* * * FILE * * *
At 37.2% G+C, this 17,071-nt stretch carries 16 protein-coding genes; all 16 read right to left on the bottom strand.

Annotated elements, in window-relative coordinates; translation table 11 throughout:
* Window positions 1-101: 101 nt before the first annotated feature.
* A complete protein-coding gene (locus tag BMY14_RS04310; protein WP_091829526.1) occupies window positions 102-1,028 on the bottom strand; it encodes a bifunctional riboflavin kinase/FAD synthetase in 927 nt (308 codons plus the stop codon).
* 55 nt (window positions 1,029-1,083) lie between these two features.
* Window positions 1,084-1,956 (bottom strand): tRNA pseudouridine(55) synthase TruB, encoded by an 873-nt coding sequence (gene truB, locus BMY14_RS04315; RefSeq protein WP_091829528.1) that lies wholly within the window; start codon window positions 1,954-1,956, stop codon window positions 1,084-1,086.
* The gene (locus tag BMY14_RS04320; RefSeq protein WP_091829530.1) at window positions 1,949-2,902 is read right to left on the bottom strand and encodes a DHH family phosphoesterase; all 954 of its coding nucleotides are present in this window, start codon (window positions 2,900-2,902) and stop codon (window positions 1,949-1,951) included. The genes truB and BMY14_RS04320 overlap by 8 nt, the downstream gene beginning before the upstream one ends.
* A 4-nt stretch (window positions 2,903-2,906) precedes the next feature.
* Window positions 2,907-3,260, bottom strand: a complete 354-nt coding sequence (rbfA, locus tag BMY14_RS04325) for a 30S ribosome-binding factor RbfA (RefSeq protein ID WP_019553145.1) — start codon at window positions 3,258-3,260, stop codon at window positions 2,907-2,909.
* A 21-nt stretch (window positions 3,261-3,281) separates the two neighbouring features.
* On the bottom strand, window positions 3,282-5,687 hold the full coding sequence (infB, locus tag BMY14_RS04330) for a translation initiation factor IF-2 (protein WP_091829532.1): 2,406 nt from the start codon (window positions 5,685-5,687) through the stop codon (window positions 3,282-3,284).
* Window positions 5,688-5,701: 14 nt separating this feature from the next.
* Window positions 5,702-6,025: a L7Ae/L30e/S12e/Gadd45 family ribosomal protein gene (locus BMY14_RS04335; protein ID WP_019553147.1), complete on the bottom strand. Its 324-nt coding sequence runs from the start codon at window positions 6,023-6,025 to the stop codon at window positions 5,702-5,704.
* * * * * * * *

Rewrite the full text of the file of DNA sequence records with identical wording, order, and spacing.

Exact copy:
At 37.2% G+C, this 17,071-nt stretch carries 16 protein-coding genes; all 16 read right to left on the bottom strand.

Annotated elements, in window-relative coordinates; translation table 11 throughout:
* Window positions 1-101: 101 nt before the first annotated feature.
* A complete protein-coding gene (locus tag BMY14_RS04310; protein WP_091829526.1) occupies window positions 102-1,028 on the bottom strand; it encodes a bifunctional riboflavin kinase/FAD synthetase in 927 nt (308 codons plus the stop codon).
* 55 nt (window positions 1,029-1,083) lie between these two features.
* Window positions 1,084-1,956 (bottom strand): tRNA pseudouridine(55) synthase TruB, encoded by an 873-nt coding sequence (gene truB, locus BMY14_RS04315; RefSeq protein WP_091829528.1) that lies wholly within the window; start codon window positions 1,954-1,956, stop codon window positions 1,084-1,086.
* The gene (locus tag BMY14_RS04320; RefSeq protein WP_091829530.1) at window positions 1,949-2,902 is read right to left on the bottom strand and encodes a DHH family phosphoesterase; all 954 of its coding nucleotides are present in this window, start codon (window positions 2,900-2,902) and stop codon (window positions 1,949-1,951) included. The genes truB and BMY14_RS04320 overlap by 8 nt, the downstream gene beginning before the upstream one ends.
* A 4-nt stretch (window positions 2,903-2,906) precedes the next feature.
* Window positions 2,907-3,260, bottom strand: a complete 354-nt coding sequence (rbfA, locus tag BMY14_RS04325) for a 30S ribosome-binding factor RbfA (RefSeq protein ID WP_019553145.1) — start codon at window positions 3,258-3,260, stop codon at window positions 2,907-2,909.
* A 21-nt stretch (window positions 3,261-3,281) separates the two neighbouring features.
* On the bottom strand, window positions 3,282-5,687 hold the full coding sequence (infB, locus tag BMY14_RS04330) for a translation initiation factor IF-2 (protein WP_091829532.1): 2,406 nt from the start codon (window positions 5,685-5,687) through the stop codon (window positions 3,282-3,284).
* Window positions 5,688-5,701: 14 nt separating this feature from the next.
* Window positions 5,702-6,025: a L7Ae/L30e/S12e/Gadd45 family ribosomal protein gene (locus BMY14_RS04335; protein ID WP_019553147.1), complete on the bottom strand. Its 324-nt coding sequence runs from the start codon at window positions 6,023-6,025 to the stop codon at window positions 5,702-5,704.